Roger Moore wins award for anti-foie gras campaign
LONDON (Reuters) - Former James Bond actor Roger Moore has been named 2009 Person of the Year by the UK branch of People for the Ethical Treatment of Animals (PETA) pressure group for his campaign against foie gras.
The 82-year-old star joined the campaign three years ago when he narrated a PETA documentary depicting the treatment of birds used in the production of foie gras, which PETA said was banned in the United Kingdom although selling it was not.
PETA said the video had been viewed more than 300,000 times on its websites.
Moore also wrote to members of parliament to enlist their support in getting foie gras off the shelves, penned columns in national newspapers and magazines on the issue and coined the phrase "torture in a tin."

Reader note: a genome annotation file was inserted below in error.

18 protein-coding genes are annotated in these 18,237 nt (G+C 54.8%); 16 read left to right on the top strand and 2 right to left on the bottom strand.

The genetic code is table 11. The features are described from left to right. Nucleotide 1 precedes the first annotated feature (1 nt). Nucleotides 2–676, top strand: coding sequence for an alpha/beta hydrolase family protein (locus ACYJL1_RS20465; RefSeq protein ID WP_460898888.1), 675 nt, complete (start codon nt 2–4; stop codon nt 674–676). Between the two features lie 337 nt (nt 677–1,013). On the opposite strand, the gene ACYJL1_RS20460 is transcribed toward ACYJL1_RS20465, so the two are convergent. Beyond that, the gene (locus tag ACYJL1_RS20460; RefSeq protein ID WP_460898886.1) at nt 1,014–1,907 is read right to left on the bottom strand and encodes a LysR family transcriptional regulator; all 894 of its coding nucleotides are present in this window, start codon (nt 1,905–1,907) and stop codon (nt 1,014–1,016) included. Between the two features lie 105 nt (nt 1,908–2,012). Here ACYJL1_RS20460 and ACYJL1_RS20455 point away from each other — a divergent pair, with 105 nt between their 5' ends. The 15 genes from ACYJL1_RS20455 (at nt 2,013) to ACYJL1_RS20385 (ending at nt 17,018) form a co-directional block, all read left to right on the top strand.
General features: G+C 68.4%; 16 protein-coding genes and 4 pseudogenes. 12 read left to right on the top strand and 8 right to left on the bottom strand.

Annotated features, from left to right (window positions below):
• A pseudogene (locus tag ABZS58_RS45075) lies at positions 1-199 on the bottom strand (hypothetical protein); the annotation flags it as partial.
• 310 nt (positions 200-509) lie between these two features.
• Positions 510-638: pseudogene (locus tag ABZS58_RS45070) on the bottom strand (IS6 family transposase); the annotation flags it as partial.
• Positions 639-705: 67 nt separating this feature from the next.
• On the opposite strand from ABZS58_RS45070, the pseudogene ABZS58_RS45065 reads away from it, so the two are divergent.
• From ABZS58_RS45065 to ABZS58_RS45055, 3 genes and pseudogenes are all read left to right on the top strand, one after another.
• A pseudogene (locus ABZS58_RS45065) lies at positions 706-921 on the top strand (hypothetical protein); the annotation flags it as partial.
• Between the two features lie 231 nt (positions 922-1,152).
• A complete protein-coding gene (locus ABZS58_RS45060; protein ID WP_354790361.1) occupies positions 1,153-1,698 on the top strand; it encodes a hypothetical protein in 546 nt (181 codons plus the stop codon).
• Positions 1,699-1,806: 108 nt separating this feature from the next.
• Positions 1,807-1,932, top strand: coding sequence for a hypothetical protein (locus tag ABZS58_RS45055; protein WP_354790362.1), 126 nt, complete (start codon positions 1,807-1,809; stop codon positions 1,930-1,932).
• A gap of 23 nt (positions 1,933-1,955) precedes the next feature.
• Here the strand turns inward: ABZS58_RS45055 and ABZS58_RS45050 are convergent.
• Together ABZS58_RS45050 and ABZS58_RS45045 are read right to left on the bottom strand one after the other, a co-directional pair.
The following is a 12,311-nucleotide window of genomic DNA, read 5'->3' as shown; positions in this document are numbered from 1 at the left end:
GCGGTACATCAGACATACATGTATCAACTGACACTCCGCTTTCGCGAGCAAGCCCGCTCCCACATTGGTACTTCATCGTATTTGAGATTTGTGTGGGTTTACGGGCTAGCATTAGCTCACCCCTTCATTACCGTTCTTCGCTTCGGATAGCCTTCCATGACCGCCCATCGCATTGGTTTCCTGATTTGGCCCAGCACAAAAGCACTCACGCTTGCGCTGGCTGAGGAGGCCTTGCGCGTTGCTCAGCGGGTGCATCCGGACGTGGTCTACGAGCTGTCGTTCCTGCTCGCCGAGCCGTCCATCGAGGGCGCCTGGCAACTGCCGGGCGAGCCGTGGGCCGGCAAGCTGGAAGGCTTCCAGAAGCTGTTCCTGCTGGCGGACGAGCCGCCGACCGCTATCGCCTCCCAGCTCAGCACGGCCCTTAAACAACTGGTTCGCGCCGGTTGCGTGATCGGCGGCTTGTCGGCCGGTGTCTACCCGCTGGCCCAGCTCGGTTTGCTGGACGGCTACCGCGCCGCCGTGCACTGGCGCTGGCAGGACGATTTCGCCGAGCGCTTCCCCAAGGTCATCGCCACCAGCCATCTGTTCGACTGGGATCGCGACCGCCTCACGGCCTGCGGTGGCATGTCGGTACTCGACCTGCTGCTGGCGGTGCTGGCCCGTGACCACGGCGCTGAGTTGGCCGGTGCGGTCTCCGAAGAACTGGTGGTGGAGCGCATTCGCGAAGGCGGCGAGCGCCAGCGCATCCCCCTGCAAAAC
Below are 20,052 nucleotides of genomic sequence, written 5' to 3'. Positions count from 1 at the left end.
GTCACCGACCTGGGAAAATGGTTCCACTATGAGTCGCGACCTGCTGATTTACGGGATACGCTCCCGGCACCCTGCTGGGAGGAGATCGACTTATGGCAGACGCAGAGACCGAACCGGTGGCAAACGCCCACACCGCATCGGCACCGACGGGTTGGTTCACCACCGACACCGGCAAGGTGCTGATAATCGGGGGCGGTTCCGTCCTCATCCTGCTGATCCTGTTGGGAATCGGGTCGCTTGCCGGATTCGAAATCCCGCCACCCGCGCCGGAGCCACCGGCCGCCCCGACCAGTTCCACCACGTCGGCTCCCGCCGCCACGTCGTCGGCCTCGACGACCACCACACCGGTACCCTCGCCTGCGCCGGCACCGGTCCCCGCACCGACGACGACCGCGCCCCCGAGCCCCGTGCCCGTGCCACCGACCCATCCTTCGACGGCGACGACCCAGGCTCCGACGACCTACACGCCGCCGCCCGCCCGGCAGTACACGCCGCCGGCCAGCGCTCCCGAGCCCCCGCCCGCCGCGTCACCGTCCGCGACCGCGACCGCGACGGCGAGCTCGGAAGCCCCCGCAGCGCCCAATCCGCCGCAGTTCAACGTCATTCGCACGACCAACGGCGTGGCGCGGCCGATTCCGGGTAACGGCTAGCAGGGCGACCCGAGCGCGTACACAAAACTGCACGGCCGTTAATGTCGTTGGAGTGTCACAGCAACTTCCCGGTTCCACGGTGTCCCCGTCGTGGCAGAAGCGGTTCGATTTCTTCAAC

Foie gras, a popular product of French cuisine, is made from the liver of a duck or goose which has typically been force-fed corn mash.
PETA said the animals lived in "constant fear and stress" because of the practice and many were unable to move because of their diseased livers.
"I am deeply touched and thrilled to be awarded the PETA UK Person of the Year," Moore said in a statement. "When I first saw their video footage on foie gras production three years ago, I felt compelled to do something to help put a stop to this cruel delicacy."
(Reporting by Mike Collett-White)